Watch: Phillies’ Vince Velasquez Drilled in Right Arm, Makes Play With Left-Handed Throw

Phillies pitcher Vince Velasquez left the game after taking a 96 mph line drive off of his right arm.

Phillies pitcher Vince Velasquez left Saturday’s game against the Nationals after taking a line drive off of his right arm. 

In the bottom of the second inning, Velasquez was drilled in the right arm by a 96 mph line drive hit by Adam Eaton. The ball bounced off of Velasquez’s arm and rolled away from the mound towards third base. Velasquez picked the ball up and made an incredible left-handed throw to first base for the out.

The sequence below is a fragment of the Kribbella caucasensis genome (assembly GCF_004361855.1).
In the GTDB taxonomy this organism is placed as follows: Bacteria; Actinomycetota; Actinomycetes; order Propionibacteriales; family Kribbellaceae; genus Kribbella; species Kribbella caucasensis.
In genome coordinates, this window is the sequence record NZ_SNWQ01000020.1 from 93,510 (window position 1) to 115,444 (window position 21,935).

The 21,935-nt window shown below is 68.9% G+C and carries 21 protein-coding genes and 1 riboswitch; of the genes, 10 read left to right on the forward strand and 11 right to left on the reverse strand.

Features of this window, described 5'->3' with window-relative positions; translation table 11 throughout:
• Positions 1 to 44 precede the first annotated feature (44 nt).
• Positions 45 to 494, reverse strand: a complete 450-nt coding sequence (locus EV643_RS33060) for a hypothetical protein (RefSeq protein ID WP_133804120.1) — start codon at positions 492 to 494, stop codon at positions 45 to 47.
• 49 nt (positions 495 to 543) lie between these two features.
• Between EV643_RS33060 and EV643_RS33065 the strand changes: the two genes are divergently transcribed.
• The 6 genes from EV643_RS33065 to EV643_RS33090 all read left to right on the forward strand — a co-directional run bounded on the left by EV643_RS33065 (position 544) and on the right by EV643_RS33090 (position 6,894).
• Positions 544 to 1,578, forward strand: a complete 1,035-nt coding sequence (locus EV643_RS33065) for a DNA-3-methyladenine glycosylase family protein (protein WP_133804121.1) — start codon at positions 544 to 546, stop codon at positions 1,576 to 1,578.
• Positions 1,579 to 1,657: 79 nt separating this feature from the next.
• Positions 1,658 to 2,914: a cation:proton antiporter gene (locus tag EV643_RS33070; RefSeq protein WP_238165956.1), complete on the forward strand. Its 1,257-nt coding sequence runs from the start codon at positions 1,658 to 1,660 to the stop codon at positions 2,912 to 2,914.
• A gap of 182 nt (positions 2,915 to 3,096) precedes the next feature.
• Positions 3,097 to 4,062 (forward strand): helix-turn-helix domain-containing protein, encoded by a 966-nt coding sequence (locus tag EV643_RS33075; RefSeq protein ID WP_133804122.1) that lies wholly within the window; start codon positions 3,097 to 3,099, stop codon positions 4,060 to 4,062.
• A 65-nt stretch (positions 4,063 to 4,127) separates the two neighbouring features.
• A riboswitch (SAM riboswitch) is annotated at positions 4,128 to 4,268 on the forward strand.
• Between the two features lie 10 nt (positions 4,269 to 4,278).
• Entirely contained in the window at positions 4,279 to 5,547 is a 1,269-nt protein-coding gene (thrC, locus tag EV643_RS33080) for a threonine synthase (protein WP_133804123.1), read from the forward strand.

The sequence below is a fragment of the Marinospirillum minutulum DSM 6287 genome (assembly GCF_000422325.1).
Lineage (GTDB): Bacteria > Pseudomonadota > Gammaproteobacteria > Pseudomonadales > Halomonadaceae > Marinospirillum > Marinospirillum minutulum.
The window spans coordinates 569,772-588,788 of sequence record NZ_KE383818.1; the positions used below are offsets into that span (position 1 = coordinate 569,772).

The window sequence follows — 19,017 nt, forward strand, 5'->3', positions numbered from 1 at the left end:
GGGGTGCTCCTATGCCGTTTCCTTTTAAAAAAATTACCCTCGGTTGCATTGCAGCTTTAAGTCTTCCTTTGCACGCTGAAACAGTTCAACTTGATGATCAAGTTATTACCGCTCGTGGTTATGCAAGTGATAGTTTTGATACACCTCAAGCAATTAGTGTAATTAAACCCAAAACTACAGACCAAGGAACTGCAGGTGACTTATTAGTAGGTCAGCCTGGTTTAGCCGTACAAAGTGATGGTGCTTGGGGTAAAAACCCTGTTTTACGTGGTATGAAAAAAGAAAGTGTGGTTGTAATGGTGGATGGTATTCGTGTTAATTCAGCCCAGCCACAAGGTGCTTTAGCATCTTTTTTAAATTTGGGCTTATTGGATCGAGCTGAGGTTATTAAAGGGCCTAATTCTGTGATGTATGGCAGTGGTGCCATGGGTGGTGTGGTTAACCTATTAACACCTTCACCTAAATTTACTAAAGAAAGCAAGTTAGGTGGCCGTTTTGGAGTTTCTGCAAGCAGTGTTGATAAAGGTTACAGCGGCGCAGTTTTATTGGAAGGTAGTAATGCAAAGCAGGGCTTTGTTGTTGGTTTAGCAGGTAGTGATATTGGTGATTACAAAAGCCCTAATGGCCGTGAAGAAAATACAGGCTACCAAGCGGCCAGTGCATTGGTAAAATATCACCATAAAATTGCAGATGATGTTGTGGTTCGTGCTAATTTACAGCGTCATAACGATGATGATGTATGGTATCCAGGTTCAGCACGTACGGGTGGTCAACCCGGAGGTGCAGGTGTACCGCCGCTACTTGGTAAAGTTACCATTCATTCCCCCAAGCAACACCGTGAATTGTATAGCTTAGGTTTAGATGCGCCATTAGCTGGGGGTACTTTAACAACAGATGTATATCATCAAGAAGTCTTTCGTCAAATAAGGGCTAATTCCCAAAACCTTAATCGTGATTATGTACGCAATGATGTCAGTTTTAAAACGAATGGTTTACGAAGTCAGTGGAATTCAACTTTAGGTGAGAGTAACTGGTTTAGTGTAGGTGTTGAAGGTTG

Velasquez then fell to the ground and was clearly in pain. He left the game with a bruised right forearm, according to’s Todd Zolecki

The Nationals were up 1-0 when Velasquez exited the game. 

World Cup Daily Podcast: France Proves Pedigree With Win Over Argentina

Both Argentina and Portugal were knocked out of the World Cup on Saturday—and with them, two players who are considered among the greatest of all-time—as France and Uruguay, respectively, won their games and moved on to the quarterfinals. With France’s incredible attacking display against Argentina, should it now be considered one of the favorites to win the tournament? 

Listen to the full episode below, and be sure to subscribe to our podcast on iTunes to hear each and every episode throughout the 2018 World Cup.

Here’s a selection of the latest episode, which can also be listened to in its entirety in the podcast console above: